Radical former-spy John Le Carre’s The Night Manager started this week on BBC 1. Tony Aldis took a look.
From its opening credits those responsible for The Night Manager seem determined to ditch much of the image of George Smiley, his huge glasses and smoke clouded, rain drizzled world. Slick CGI images of weapons mixed with the glamour of shattering chandeliers and bubbling chilled liquids left me not alone in expecting 007 to emerge from his familiar gun barrel.
What I got was not that far away. Starting with news footage of Hugh Laurie giving what seems like the obligatory humanitarianacceptance speech of any modern villian. And then cutting to an admittedly beautiful shot of Cairo. And then Tom Hiddleston dressed as the modern Englishman abroad gliding between chanting crowds and flying shrapnel in a supposed scene from the height of the Arab spring. On arriving at his workplace early to “lend a hand” he is soon to be seen in turn salving and organising guests in a display of assured professional and personal confidence that, with sledge hammer adeptness, leaves us clear on his considerable skills and superhuman tact in any given situation. Again the ghost of Bond circles above.
At this point I would like to say what follows was a reasonably crafted and interesting exploration of the hidden forces that were at work on all sides during this recent historic period. Instead,however, in some clumsily edited and scripted scenes (the surreptitious “glance” at a document while photocopying being particularly noteworthy) and including a shallow version of a favourite Hollywood plot line on the “kept” woman in peril, we finally find out that we have actually opened in flashback as the story shifts four years on, a continent away and with our protagonist carrying the damage and anger with him – if at first beneath the surface.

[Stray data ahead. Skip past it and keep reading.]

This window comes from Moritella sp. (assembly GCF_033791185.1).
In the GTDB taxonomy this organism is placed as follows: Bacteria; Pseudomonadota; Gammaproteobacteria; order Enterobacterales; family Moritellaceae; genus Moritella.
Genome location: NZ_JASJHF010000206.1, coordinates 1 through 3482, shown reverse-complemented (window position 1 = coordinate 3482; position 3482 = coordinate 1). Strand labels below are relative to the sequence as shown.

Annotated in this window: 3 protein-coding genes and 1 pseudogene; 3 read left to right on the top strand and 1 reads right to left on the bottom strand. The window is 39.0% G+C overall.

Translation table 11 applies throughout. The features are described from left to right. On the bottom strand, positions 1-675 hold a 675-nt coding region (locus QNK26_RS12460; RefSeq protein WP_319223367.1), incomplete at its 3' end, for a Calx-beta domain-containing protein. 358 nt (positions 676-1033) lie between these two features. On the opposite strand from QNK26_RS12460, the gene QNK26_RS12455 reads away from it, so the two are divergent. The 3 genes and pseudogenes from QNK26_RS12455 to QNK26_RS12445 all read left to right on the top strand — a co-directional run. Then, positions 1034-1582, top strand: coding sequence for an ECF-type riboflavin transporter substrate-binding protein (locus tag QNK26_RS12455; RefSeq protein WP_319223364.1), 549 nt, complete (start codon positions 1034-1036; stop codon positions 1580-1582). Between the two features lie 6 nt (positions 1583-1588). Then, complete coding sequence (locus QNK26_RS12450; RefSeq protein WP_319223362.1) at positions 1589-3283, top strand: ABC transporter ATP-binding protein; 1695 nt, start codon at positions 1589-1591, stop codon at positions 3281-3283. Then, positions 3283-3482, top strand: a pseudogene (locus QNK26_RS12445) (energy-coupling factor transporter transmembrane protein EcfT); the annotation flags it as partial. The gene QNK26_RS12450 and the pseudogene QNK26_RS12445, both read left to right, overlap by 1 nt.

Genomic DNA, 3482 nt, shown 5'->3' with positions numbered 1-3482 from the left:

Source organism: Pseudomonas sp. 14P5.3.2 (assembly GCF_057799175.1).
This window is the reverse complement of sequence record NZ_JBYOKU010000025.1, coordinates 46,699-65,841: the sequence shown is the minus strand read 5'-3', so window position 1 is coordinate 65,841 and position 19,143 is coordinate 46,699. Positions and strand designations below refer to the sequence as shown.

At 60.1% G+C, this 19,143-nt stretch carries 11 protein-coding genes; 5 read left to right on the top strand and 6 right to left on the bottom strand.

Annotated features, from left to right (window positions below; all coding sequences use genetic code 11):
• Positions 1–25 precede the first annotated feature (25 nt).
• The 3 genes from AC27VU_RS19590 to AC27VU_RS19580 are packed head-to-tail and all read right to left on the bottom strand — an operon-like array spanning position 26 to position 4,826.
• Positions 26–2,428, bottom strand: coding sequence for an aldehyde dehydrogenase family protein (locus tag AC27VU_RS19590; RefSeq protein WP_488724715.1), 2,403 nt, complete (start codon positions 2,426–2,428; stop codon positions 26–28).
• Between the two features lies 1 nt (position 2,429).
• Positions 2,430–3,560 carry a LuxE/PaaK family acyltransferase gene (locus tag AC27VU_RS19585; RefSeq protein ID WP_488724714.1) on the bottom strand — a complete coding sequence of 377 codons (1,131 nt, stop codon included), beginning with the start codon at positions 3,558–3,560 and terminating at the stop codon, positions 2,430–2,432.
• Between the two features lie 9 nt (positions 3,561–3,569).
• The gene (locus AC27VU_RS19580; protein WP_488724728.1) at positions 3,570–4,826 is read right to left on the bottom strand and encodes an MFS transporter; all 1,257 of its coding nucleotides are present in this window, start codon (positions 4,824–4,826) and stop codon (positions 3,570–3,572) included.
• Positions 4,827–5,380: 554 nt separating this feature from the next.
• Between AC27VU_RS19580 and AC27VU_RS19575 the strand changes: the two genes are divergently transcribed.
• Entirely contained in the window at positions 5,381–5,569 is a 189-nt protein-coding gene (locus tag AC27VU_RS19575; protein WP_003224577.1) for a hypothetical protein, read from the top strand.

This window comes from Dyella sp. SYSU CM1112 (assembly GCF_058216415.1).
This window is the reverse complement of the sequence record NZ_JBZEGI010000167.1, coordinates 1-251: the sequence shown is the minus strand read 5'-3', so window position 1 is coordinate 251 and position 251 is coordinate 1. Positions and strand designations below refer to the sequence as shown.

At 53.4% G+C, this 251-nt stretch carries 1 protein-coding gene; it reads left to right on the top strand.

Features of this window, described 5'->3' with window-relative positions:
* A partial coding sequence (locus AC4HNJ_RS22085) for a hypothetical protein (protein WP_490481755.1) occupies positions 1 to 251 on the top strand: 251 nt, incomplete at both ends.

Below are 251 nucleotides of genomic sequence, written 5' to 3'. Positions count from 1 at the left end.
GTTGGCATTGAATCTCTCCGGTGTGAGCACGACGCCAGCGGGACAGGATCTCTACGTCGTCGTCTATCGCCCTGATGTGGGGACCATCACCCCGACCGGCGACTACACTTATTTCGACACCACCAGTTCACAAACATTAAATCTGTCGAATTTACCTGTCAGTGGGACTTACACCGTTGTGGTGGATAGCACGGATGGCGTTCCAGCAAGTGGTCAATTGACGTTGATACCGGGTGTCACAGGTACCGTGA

I will certainly try another episode or two in the hope that such a cast has not been wasted and perhaps my response is a bad reaction to a rushed and compromised “scene setting” episode. After all the casting of Olivia Colman as Burr seemed inspired and she has had little airtime so far. I even like the idea of Laurie as a megalomaniac, a tendency he showed himself eminently equipped to deliver during his years as House MD. I do at this point
however feel here is a series with too much of an eye on audience share – as, while stunning at times to look at, it seems to try way too hard to spotlight every “twist”. This in turn makes me wonder if in its current timid state the BBC is capable of delivering the kind of “updating” to this novel that would have given us drama somewhere near the calibre of a Spiral, rather than what seems may turn out to be a cut down attempt at Homeland.